Brother Ali: The Muslim covert albino rapper

Brother Ali: The Muslim covert albino rapper

Things I Learned Along the Way — Huck’s Fiftieth Anniversary Special collects lessons learned and creative advice from fifty of the most inspiring people we know. Each day we’ll be sharing a new excerpt from the magazine. Today, rapper Brother Ali discusses how hip hop became a portal to a new faith, and how that faith is now his focus.

#29 – Brother Ali

Imagine being a Muslim living in a twenty-first century America divided across the fault lines of religious fanaticism. Now imagine being a white albino Muslim convert plying your trade within a traditionally black cultural movement. It’s this unique perspective that lends Brother Ali his distinctive voice, which right now is among the most honest and vital across the hip hop landscape. On record he breaks down racial and political barriers. On stage his indignation flows with furious intent. In the flesh, he exudes a refreshingly non-combative, peaceful aura. There’s something innately hopeful about his music, too, a rare wisdom in his words. Ali converted to Islam at age fifteen, and it’s the all-pervading influence of his faith that dominates our brief conversation.

“Ever since I was a little kid, I’ve always been into hip hop. I started B-boying when I was about seven years old. Eventually, that led to me falling in love with the words. In the late ’80s hip hop underwent a big change lyrically, it got a lot more complex and detailed and it also became a lot more political. It really became clear to me at that time that it was a movement for people to be transformed in terms of the way we see ourselves and what we understand ourselves to be. It started out with me just wanting to dance a certain way, dress a certain way, party a certain way, and then in the late ’80s something changed and it made me want to be more powerful, a representative of justice.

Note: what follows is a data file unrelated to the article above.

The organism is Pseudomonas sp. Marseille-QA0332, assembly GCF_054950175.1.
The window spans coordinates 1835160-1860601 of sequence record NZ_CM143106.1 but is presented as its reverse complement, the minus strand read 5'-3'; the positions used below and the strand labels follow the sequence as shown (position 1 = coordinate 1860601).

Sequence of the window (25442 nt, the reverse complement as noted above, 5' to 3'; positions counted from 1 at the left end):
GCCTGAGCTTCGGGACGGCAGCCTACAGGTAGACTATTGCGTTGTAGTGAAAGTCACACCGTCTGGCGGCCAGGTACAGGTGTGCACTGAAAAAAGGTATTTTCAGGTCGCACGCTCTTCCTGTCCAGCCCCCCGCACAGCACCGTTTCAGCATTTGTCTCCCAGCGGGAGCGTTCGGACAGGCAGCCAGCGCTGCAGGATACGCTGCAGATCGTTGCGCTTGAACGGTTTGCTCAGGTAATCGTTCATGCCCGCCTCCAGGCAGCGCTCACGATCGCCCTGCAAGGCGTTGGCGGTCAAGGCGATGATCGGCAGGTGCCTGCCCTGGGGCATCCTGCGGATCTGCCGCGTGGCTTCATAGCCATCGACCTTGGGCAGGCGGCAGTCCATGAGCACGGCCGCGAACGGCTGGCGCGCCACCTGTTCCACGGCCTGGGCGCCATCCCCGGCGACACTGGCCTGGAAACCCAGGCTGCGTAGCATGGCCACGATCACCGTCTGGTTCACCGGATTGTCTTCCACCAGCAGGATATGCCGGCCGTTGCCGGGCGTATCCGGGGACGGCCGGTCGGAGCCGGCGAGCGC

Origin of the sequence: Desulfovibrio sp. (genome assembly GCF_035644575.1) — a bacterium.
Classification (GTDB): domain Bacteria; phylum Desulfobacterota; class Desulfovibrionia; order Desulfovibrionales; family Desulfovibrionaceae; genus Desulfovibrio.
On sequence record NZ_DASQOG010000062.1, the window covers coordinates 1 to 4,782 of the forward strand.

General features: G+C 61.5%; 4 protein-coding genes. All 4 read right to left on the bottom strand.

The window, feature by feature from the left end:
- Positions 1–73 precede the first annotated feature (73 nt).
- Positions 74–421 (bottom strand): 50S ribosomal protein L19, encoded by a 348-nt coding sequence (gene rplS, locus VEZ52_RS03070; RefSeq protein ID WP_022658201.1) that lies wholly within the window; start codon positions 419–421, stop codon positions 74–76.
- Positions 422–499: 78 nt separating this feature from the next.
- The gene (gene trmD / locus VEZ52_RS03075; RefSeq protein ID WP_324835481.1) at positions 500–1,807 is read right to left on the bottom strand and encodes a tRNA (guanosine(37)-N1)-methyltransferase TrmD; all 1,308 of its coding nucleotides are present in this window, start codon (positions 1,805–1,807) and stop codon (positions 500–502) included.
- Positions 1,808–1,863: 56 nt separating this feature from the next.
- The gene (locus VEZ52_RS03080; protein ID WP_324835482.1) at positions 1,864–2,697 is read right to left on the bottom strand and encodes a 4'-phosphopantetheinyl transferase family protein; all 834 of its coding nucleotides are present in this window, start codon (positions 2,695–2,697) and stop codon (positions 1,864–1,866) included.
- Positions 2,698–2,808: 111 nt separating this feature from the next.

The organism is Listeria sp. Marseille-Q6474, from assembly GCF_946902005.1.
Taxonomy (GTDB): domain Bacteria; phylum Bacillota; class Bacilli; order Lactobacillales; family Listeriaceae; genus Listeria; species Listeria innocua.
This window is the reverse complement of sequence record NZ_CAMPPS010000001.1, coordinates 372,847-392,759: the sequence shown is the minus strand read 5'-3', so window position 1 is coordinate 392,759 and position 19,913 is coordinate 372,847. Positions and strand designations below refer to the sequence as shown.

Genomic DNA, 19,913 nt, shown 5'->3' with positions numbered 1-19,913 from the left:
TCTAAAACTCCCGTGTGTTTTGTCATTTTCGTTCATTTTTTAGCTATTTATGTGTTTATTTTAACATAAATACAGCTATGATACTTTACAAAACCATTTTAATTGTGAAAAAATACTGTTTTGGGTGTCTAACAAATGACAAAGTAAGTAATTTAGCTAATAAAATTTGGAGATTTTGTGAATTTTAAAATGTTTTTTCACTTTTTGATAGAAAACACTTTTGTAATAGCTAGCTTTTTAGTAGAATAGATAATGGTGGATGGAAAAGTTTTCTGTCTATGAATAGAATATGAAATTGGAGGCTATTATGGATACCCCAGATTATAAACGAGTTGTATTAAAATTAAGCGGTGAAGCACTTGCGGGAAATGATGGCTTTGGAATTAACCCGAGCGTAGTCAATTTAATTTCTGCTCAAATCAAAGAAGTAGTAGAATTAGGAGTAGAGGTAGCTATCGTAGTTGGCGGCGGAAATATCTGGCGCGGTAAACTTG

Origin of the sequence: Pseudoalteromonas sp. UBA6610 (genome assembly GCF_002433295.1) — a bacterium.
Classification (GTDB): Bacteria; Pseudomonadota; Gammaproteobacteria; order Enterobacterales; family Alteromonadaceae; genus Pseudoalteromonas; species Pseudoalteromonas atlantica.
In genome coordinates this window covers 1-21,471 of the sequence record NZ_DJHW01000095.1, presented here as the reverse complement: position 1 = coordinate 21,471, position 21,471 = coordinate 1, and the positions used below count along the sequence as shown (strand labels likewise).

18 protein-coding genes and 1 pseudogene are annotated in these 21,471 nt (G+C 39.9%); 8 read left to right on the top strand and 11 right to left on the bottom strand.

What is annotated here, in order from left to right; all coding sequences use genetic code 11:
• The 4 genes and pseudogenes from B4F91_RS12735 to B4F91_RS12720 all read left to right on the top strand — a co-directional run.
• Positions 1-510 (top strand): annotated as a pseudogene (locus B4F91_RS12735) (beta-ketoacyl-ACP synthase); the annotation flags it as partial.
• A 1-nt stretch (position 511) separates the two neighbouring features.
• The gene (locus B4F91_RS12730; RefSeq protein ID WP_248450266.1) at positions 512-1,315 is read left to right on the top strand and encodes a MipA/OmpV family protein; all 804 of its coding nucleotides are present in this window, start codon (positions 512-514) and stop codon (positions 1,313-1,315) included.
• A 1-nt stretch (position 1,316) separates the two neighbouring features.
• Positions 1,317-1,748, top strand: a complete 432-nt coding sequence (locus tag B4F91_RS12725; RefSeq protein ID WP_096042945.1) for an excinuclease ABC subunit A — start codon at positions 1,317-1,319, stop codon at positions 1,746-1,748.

“When I was thirteen, in 1991, I went to see KRS-One give a lecture and he brought me on stage and asked me questions. More recently, Public Enemy ended up being on one of my albums; I’m on one of theirs. We’ve done a lot of shows together and for me it’s really become a mentorship relationship, especially with Chuck D. The other was Rakim, who I ended up touring with for a year straight around 2007-8. I’m fortunate that a lot of my heroes embraced me and gave me a chance, and it’s a big part of why I’ve always felt more accepted by the black community. But KRS-One was actually the one who told me I should read Malcolm X. He assigned the autobiography of Malcolm X to me; I read it, and that’s what led to me becoming a Muslim.

“I really believe that when we feel a connection to somebody, if we’re diligent about it and if that connection is real, then the creator will bring us together. It all has to do with how well one knows oneself. We have to be very self-aware and know when we’re being sincere and when our sincerity is being compromised or put into question. ‘What’s the difference between me genuinely feeling a connection to this person and me wanting something from them, or wanting to soak up some of their fame or power or influence? Do I want to connect with them or do I want to pick their pockets?’ There’s a big difference.”

This is just a short excerpt from Huck’s Fiftieth Special, a collection of fifty personal stories from fifty inspiring lives.

Grab a copy now to read all fifty stories in full. Subscribe to make sure you don’t miss another issue.